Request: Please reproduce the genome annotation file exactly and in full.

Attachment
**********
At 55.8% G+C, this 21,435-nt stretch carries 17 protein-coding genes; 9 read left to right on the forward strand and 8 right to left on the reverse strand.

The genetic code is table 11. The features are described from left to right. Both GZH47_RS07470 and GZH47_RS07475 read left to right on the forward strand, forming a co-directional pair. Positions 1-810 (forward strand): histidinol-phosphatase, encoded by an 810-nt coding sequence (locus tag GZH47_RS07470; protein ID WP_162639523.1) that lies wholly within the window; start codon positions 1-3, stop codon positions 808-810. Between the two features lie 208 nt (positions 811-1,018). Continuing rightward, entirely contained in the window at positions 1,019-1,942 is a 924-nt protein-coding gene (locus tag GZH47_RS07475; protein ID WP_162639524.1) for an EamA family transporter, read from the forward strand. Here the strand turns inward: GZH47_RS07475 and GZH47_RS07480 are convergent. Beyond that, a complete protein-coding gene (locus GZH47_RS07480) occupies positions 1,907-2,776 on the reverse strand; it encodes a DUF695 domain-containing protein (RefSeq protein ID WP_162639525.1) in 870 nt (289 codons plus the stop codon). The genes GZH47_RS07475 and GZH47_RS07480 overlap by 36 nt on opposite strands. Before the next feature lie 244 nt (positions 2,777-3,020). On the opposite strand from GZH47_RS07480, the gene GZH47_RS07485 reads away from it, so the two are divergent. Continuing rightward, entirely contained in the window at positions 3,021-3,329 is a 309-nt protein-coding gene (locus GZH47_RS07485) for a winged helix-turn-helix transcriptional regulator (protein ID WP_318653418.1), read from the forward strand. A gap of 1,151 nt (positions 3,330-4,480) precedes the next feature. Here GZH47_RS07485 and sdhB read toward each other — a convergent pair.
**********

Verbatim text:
At 55.8% G+C, this 21,435-nt stretch carries 17 protein-coding genes; 9 read left to right on the forward strand and 8 right to left on the reverse strand.

The genetic code is table 11. The features are described from left to right. Both GZH47_RS07470 and GZH47_RS07475 read left to right on the forward strand, forming a co-directional pair. Positions 1-810 (forward strand): histidinol-phosphatase, encoded by an 810-nt coding sequence (locus tag GZH47_RS07470; protein ID WP_162639523.1) that lies wholly within the window; start codon positions 1-3, stop codon positions 808-810. Between the two features lie 208 nt (positions 811-1,018). Continuing rightward, entirely contained in the window at positions 1,019-1,942 is a 924-nt protein-coding gene (locus tag GZH47_RS07475; protein ID WP_162639524.1) for an EamA family transporter, read from the forward strand. Here the strand turns inward: GZH47_RS07475 and GZH47_RS07480 are convergent. Beyond that, a complete protein-coding gene (locus GZH47_RS07480) occupies positions 1,907-2,776 on the reverse strand; it encodes a DUF695 domain-containing protein (RefSeq protein ID WP_162639525.1) in 870 nt (289 codons plus the stop codon). The genes GZH47_RS07475 and GZH47_RS07480 overlap by 36 nt on opposite strands. Before the next feature lie 244 nt (positions 2,777-3,020). On the opposite strand from GZH47_RS07480, the gene GZH47_RS07485 reads away from it, so the two are divergent. Continuing rightward, entirely contained in the window at positions 3,021-3,329 is a 309-nt protein-coding gene (locus GZH47_RS07485) for a winged helix-turn-helix transcriptional regulator (protein ID WP_318653418.1), read from the forward strand. A gap of 1,151 nt (positions 3,330-4,480) precedes the next feature. Here GZH47_RS07485 and sdhB read toward each other — a convergent pair.